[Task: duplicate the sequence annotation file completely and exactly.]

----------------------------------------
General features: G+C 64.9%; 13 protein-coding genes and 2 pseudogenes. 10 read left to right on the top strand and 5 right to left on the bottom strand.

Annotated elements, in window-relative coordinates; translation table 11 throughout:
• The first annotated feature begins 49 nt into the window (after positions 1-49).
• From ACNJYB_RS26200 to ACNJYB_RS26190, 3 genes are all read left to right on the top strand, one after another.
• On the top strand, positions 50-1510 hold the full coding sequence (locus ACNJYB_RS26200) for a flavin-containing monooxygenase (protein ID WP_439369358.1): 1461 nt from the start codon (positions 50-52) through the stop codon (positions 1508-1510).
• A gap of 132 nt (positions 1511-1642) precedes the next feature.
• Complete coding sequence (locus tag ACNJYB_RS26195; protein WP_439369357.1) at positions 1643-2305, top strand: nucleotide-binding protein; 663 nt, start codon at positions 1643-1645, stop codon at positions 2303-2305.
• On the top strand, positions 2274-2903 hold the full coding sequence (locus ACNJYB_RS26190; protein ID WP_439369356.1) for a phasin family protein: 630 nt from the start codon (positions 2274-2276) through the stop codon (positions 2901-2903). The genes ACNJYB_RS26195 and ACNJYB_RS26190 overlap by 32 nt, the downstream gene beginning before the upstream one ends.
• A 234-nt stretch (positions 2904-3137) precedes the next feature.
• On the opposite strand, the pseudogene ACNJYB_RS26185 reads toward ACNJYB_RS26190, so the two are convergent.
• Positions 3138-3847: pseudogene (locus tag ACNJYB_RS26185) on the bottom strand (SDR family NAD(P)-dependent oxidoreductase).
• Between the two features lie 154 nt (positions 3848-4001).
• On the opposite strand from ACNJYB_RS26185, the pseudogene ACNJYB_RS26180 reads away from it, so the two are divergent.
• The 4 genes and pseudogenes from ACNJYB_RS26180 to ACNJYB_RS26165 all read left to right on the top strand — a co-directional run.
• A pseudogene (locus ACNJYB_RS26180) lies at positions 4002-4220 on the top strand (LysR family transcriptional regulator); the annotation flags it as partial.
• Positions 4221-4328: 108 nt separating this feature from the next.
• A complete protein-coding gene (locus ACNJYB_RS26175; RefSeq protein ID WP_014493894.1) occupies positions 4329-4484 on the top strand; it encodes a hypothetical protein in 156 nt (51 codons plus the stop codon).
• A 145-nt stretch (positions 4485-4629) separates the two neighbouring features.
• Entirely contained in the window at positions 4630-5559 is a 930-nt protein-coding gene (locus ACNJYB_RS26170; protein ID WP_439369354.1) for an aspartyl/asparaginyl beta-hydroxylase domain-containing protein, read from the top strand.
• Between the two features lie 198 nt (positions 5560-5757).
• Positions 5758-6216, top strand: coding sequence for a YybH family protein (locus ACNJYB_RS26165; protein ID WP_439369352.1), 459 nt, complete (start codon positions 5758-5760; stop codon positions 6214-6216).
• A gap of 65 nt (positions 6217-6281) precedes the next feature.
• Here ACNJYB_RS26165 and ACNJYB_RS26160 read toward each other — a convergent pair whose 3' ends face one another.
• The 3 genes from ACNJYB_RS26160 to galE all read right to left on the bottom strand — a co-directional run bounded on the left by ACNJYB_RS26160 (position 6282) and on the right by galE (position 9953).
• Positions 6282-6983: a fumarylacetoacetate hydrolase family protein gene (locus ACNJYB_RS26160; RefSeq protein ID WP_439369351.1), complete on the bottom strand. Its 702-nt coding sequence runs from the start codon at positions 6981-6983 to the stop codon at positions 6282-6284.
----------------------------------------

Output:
General features: G+C 64.9%; 13 protein-coding genes and 2 pseudogenes. 10 read left to right on the top strand and 5 right to left on the bottom strand.

Annotated elements, in window-relative coordinates; translation table 11 throughout:
• The first annotated feature begins 49 nt into the window (after positions 1-49).
• From ACNJYB_RS26200 to ACNJYB_RS26190, 3 genes are all read left to right on the top strand, one after another.
• On the top strand, positions 50-1510 hold the full coding sequence (locus ACNJYB_RS26200) for a flavin-containing monooxygenase (protein ID WP_439369358.1): 1461 nt from the start codon (positions 50-52) through the stop codon (positions 1508-1510).
• A gap of 132 nt (positions 1511-1642) precedes the next feature.
• Complete coding sequence (locus tag ACNJYB_RS26195; protein WP_439369357.1) at positions 1643-2305, top strand: nucleotide-binding protein; 663 nt, start codon at positions 1643-1645, stop codon at positions 2303-2305.
• On the top strand, positions 2274-2903 hold the full coding sequence (locus ACNJYB_RS26190; protein ID WP_439369356.1) for a phasin family protein: 630 nt from the start codon (positions 2274-2276) through the stop codon (positions 2901-2903). The genes ACNJYB_RS26195 and ACNJYB_RS26190 overlap by 32 nt, the downstream gene beginning before the upstream one ends.
• A 234-nt stretch (positions 2904-3137) precedes the next feature.
• On the opposite strand, the pseudogene ACNJYB_RS26185 reads toward ACNJYB_RS26190, so the two are convergent.
• Positions 3138-3847: pseudogene (locus tag ACNJYB_RS26185) on the bottom strand (SDR family NAD(P)-dependent oxidoreductase).
• Between the two features lie 154 nt (positions 3848-4001).
• On the opposite strand from ACNJYB_RS26185, the pseudogene ACNJYB_RS26180 reads away from it, so the two are divergent.
• The 4 genes and pseudogenes from ACNJYB_RS26180 to ACNJYB_RS26165 all read left to right on the top strand — a co-directional run.
• A pseudogene (locus ACNJYB_RS26180) lies at positions 4002-4220 on the top strand (LysR family transcriptional regulator); the annotation flags it as partial.
• Positions 4221-4328: 108 nt separating this feature from the next.
• A complete protein-coding gene (locus ACNJYB_RS26175; RefSeq protein ID WP_014493894.1) occupies positions 4329-4484 on the top strand; it encodes a hypothetical protein in 156 nt (51 codons plus the stop codon).
• A 145-nt stretch (positions 4485-4629) separates the two neighbouring features.
• Entirely contained in the window at positions 4630-5559 is a 930-nt protein-coding gene (locus ACNJYB_RS26170; protein ID WP_439369354.1) for an aspartyl/asparaginyl beta-hydroxylase domain-containing protein, read from the top strand.
• Between the two features lie 198 nt (positions 5560-5757).
• Positions 5758-6216, top strand: coding sequence for a YybH family protein (locus ACNJYB_RS26165; protein ID WP_439369352.1), 459 nt, complete (start codon positions 5758-5760; stop codon positions 6214-6216).
• A gap of 65 nt (positions 6217-6281) precedes the next feature.
• Here ACNJYB_RS26165 and ACNJYB_RS26160 read toward each other — a convergent pair whose 3' ends face one another.
• The 3 genes from ACNJYB_RS26160 to galE all read right to left on the bottom strand — a co-directional run bounded on the left by ACNJYB_RS26160 (position 6282) and on the right by galE (position 9953).
• Positions 6282-6983: a fumarylacetoacetate hydrolase family protein gene (locus ACNJYB_RS26160; RefSeq protein ID WP_439369351.1), complete on the bottom strand. Its 702-nt coding sequence runs from the start codon at positions 6981-6983 to the stop codon at positions 6282-6284.